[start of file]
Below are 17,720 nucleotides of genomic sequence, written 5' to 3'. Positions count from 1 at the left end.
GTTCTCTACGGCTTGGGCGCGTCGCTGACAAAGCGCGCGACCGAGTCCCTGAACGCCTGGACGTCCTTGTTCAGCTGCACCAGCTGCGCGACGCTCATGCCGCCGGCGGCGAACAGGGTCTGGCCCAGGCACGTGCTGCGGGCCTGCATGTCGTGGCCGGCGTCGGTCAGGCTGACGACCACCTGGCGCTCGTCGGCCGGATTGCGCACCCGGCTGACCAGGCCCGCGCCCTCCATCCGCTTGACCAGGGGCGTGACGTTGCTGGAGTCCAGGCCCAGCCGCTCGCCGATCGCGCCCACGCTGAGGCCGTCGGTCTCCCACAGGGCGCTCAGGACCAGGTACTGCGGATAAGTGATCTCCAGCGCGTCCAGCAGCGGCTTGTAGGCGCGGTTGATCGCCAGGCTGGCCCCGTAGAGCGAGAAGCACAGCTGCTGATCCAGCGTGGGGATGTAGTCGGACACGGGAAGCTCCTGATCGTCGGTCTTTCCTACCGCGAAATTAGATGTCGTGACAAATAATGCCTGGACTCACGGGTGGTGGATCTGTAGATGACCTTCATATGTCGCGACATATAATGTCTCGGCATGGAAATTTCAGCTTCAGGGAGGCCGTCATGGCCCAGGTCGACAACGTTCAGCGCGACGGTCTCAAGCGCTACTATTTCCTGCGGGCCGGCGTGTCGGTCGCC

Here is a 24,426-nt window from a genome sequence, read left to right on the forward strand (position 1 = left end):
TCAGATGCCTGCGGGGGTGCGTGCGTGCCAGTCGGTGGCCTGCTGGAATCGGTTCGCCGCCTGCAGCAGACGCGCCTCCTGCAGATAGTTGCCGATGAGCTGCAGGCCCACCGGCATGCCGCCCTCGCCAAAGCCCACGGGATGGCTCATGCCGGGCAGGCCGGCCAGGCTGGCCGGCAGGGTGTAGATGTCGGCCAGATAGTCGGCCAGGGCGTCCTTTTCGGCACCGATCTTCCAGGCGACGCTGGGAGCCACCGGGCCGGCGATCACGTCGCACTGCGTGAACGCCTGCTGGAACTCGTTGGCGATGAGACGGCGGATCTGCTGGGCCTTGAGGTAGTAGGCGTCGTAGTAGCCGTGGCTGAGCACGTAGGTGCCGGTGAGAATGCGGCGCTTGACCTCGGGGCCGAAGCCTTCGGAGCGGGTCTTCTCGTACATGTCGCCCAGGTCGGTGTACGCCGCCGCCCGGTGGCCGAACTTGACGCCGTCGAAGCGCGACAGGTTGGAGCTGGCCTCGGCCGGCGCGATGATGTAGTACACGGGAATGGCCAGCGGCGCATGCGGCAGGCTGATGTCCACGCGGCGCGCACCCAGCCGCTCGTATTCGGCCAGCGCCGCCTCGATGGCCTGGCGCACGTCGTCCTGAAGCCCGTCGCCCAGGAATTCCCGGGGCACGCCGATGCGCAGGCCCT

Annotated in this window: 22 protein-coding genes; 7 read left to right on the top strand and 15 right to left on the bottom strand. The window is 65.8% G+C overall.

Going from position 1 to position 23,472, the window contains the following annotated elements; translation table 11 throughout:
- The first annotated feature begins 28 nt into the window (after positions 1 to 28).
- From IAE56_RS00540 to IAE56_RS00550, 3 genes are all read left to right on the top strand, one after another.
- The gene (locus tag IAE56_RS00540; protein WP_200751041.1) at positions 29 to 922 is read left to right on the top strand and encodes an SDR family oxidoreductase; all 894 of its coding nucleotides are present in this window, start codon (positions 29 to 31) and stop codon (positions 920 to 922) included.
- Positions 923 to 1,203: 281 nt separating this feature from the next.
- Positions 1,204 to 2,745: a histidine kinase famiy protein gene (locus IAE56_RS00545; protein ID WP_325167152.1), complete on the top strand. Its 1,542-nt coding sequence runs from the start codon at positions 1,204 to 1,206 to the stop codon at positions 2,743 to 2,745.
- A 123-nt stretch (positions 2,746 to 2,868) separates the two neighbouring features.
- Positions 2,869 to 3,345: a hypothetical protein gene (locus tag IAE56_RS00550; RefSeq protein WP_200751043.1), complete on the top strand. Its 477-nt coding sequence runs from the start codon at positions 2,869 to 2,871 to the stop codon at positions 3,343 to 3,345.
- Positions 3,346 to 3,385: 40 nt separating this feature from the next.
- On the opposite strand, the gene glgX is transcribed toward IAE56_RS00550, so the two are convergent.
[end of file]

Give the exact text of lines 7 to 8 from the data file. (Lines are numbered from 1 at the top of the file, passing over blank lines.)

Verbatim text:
- The first annotated feature begins 28 nt into the window (after positions 1 to 28).
- From IAE56_RS00540 to IAE56_RS00550, 3 genes are all read left to right on the top strand, one after another.